Shari: Every picture book author/illustrator interaction is probably different. My editor, Maria Barbo at HarperCollins/Katherine Tegen books, was wonderful at taking my thoughts and opinions into account at each stage of the process. First, she asked me if I had an illustrator in mind to suggest. That inquiry sent me on a delightful tour through bookstores and libraries, trying to find artists that had the right feel for Honey. When she suggested Chuck Groenink, she sent me links to his portfolio. [Click here for a post about Chuck and his process on another picture book.] We both loved his work, especially his use of light in dark scenes, a skill that would be important for the cavern scenes in Honey. Seeing Chuck’s first drafts for Honey was a highlight of my life. Right there in my hands was this charming beautifully-realized art bringing my words to life. As we moved forward, I had the ability at every stage to offer my thoughts. One suggestion that I am thrilled Chuck incorporated was adding more detail to the forest scenes. I wanted the readers to feel just how distracting the woods were, with all the sounds and animals, and have the reader be literally distracted by the detail on the page just as young Abe was distracted on his journey.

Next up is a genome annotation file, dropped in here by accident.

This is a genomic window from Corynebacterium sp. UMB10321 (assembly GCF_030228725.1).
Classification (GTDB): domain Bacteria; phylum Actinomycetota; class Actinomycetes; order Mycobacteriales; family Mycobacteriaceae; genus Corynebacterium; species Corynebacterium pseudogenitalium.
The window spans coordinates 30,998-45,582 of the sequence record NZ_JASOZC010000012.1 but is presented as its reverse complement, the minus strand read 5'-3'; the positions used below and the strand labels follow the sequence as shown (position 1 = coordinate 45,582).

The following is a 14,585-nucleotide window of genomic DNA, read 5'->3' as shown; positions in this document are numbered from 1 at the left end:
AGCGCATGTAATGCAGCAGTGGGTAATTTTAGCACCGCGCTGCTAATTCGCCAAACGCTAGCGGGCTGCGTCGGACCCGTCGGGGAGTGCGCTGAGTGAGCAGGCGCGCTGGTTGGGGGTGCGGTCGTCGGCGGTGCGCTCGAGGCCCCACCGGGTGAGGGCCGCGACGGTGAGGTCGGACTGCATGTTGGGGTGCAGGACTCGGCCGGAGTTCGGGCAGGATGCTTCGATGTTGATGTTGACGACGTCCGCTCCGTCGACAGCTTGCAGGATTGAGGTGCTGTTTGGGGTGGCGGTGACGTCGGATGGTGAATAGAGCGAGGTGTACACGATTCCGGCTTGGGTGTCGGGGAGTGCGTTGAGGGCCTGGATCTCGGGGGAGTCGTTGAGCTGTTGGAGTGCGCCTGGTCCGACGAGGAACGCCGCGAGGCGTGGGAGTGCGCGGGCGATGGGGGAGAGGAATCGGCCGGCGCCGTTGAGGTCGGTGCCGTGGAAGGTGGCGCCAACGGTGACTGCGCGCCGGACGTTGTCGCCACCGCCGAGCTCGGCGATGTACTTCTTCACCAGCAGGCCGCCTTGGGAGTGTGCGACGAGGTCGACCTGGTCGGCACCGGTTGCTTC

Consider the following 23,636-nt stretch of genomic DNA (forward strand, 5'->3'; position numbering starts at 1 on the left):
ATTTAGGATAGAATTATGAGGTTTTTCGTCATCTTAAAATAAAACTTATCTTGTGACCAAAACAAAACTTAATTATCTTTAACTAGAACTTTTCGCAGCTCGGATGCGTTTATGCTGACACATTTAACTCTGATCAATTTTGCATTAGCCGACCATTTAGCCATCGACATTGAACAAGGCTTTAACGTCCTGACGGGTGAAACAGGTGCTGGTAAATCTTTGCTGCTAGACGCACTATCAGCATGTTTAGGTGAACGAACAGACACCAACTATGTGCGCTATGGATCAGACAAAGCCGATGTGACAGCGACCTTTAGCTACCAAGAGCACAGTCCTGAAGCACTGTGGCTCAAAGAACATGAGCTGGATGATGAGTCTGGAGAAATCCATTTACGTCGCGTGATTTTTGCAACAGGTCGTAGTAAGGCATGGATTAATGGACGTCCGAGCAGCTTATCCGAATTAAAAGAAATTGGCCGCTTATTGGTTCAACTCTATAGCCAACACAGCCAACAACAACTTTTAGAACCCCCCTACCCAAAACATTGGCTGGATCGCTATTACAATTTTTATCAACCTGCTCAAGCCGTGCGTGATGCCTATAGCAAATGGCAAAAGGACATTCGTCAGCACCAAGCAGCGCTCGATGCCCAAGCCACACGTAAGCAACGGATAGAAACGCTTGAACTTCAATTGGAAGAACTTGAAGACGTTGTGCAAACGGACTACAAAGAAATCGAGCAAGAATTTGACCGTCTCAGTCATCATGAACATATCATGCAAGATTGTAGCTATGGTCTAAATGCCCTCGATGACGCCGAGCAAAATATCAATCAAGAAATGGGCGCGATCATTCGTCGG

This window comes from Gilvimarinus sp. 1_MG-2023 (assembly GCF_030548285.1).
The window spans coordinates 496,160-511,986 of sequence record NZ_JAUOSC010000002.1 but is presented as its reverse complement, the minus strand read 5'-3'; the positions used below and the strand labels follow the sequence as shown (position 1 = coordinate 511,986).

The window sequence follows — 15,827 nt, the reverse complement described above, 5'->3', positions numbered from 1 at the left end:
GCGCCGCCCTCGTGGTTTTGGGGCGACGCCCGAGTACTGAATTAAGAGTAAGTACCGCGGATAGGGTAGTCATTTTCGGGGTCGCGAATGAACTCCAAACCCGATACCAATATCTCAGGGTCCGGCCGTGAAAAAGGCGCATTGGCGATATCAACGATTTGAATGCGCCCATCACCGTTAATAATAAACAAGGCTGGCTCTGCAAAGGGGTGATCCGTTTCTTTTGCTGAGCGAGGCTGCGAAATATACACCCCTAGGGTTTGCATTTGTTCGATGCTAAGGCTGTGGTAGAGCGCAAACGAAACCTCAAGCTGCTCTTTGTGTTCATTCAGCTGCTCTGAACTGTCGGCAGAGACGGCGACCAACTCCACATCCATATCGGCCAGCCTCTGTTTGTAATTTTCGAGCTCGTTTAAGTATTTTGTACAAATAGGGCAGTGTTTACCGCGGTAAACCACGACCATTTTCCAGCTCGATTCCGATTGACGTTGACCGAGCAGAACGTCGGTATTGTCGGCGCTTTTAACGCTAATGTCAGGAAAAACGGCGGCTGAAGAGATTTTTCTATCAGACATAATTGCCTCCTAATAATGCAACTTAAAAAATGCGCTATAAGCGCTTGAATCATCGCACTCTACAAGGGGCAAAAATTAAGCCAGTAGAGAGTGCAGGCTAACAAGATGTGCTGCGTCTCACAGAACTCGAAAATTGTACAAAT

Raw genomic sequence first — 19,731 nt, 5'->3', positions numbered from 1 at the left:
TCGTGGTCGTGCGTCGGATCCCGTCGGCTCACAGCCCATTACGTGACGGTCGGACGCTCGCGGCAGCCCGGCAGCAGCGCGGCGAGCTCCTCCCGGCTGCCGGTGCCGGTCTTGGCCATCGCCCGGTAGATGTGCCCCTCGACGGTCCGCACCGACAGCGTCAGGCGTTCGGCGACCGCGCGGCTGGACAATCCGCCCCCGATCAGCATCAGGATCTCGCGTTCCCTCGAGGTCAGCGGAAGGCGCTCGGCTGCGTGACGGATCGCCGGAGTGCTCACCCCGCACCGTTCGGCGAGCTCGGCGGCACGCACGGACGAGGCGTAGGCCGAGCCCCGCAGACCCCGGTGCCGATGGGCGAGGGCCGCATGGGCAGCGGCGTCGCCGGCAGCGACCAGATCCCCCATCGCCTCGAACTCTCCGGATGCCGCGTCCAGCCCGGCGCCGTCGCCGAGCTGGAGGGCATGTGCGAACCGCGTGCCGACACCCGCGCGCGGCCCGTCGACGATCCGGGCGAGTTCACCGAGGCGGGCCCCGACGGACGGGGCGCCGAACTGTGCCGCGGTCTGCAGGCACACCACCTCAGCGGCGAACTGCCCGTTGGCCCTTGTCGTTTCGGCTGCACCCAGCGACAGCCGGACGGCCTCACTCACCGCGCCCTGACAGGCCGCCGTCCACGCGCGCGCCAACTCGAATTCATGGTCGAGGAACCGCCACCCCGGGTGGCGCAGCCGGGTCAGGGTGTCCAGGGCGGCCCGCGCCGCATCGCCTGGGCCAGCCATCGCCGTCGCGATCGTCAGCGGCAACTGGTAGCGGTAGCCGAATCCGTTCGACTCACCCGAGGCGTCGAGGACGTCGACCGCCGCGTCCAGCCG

El Space: What picture books have inspired you as a kid? As an adult?
Shari: As a child, I loved Where the Wild Things Are by Maurice Sendak, A Snowy Day by Ezra Jack Keats, Are You My Mother, by P. D. Eastman, and all things Dr. Seuss. As an adult, I love picture books that are poetic and musical; those that have wildly creative art, perhaps looking at things from unusual perspectives, and those that celebrate characters who are not stereotypic.

     

El Space: Any advice for would-be picture book writers? What do you think a twenty-first century kid needs to see in a picture book?